Soul Force: Seven Pivots toward Courage, Community and Change, the book released this year by nonprofit advocates Shawn Casselberry and Reesheda Graham-Washington, opens in sunlit Robben Island, the South African prison where Nelson Mandela was detained for 18 years for battling apartheid.
The co-authors surveyed the bathroom-sized cell where Mandela lived when he was imprisoned and “heard stories of abuse by guards and how the apartheid system was maintained even without a prison.” Strangely, they said, during a visit to the prison compound, “We found our inspiration.”
That scene anchors the rest of the roughly 200-page book, which is on sale at Live Cafe, the coffee shop Graham-Washington opened with her husband, Darrel Washington, in 2017.
“Soul force,” Graham-Washington and Casselberry explain, is a concept derived from the Hindi word satyagraha, which is combination of two Sanskrit words — satya, which means truth or love, “both of which are often attributed to the soul,” and agraha, or “polite insistence, holding firmly to, or force.”
It took soul force for Mandela to stand up to, and ultimately defeat, apartheid, and then to resist allowing the pain and injustice of that system to dictate how he governed as his country’s first democratically-elected president.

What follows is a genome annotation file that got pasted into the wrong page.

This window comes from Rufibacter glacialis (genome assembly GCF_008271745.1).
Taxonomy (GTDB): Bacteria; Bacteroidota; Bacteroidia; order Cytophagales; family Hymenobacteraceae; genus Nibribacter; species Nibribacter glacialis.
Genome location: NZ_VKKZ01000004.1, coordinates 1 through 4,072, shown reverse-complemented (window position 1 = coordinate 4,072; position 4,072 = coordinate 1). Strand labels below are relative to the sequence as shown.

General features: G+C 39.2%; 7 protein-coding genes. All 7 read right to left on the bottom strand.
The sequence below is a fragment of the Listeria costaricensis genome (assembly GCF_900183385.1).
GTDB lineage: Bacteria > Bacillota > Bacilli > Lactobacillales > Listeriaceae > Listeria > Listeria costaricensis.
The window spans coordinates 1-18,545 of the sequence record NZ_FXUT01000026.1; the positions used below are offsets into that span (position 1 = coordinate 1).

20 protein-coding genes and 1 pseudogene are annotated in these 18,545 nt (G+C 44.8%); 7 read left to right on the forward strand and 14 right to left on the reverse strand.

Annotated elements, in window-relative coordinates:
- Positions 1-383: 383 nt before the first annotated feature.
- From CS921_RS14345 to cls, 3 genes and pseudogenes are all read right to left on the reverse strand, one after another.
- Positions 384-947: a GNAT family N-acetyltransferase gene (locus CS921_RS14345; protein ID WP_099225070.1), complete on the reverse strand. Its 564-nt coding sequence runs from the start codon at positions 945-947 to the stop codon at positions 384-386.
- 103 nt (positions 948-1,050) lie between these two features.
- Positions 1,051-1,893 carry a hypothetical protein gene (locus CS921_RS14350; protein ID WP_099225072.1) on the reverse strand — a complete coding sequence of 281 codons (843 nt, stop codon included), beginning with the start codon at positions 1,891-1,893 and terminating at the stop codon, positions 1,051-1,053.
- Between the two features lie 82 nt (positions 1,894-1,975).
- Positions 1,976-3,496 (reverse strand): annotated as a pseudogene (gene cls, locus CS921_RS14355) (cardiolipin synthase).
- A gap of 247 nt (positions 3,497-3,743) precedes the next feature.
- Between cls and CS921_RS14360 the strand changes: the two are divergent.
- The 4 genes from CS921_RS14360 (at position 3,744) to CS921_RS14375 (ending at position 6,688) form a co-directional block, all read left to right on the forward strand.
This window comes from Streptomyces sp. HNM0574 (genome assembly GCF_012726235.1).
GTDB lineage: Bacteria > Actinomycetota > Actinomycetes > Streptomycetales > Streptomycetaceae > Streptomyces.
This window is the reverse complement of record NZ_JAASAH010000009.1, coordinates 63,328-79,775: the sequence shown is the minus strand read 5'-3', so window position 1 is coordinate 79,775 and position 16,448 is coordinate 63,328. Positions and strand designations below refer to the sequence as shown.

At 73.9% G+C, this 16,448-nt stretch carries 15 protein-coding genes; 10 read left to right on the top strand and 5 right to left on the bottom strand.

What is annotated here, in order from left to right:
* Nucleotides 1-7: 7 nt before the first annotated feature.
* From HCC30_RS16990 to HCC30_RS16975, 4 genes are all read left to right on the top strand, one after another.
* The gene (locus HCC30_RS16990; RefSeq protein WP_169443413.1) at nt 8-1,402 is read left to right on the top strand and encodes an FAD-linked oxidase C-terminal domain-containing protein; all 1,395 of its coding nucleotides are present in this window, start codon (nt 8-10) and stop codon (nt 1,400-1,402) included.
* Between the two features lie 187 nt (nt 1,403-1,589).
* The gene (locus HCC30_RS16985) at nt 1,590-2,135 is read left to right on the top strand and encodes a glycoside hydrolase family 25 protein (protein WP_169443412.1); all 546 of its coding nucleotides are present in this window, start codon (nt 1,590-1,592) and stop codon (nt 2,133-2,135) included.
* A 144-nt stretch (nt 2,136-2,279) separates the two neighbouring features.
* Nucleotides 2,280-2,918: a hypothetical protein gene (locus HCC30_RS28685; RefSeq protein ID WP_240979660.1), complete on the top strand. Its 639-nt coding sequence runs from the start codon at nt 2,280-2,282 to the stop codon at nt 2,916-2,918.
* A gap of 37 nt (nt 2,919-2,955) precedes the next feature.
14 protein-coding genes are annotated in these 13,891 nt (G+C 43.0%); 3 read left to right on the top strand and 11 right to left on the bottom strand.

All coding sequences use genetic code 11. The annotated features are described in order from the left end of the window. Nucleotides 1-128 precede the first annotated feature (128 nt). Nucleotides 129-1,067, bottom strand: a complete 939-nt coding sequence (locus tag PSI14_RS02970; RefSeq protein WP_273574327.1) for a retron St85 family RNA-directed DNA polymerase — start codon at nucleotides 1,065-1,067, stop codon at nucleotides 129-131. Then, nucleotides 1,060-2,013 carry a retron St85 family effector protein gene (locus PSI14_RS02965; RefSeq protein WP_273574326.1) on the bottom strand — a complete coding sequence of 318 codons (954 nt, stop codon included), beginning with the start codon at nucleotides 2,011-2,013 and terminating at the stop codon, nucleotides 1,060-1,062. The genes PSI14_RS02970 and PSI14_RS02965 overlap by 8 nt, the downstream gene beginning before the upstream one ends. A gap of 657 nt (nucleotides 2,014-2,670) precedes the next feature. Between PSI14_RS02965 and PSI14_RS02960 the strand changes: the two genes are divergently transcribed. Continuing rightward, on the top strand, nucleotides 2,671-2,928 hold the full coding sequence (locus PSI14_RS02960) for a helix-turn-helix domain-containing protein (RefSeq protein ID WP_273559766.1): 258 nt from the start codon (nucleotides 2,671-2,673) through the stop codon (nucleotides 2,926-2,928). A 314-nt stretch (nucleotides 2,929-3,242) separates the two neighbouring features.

“Soul force is a way of life for courageous and compassionate people,” the co-authors write, but it’s not something exclusive. It “lives within each of us,” they argue. To harness that force, they write, everyday people looking to act in extraordinary ways just need to pivot.
The rest of the book is divided into seven “pivots” — from fear to freedom, from hurt to hope, from charity to change, for instance — that comprise the main chapters in the book.
Each chapter accompanies a “Soul Force Story” from people who themselves pivoted into something greater — such as a Navajo man abandoned by his mother as a child who now aspires to help indigenous communities across the country achieve the kind of health and stability he didn’t have growing up.
Soul Force reads like a manual for people eager to act on a higher purpose, but struggling to take the first step. There are lessons and nuggets of wisdom (even some in the form of Black Panther quotes) for all would-be Mandelas. The book is worth picking up.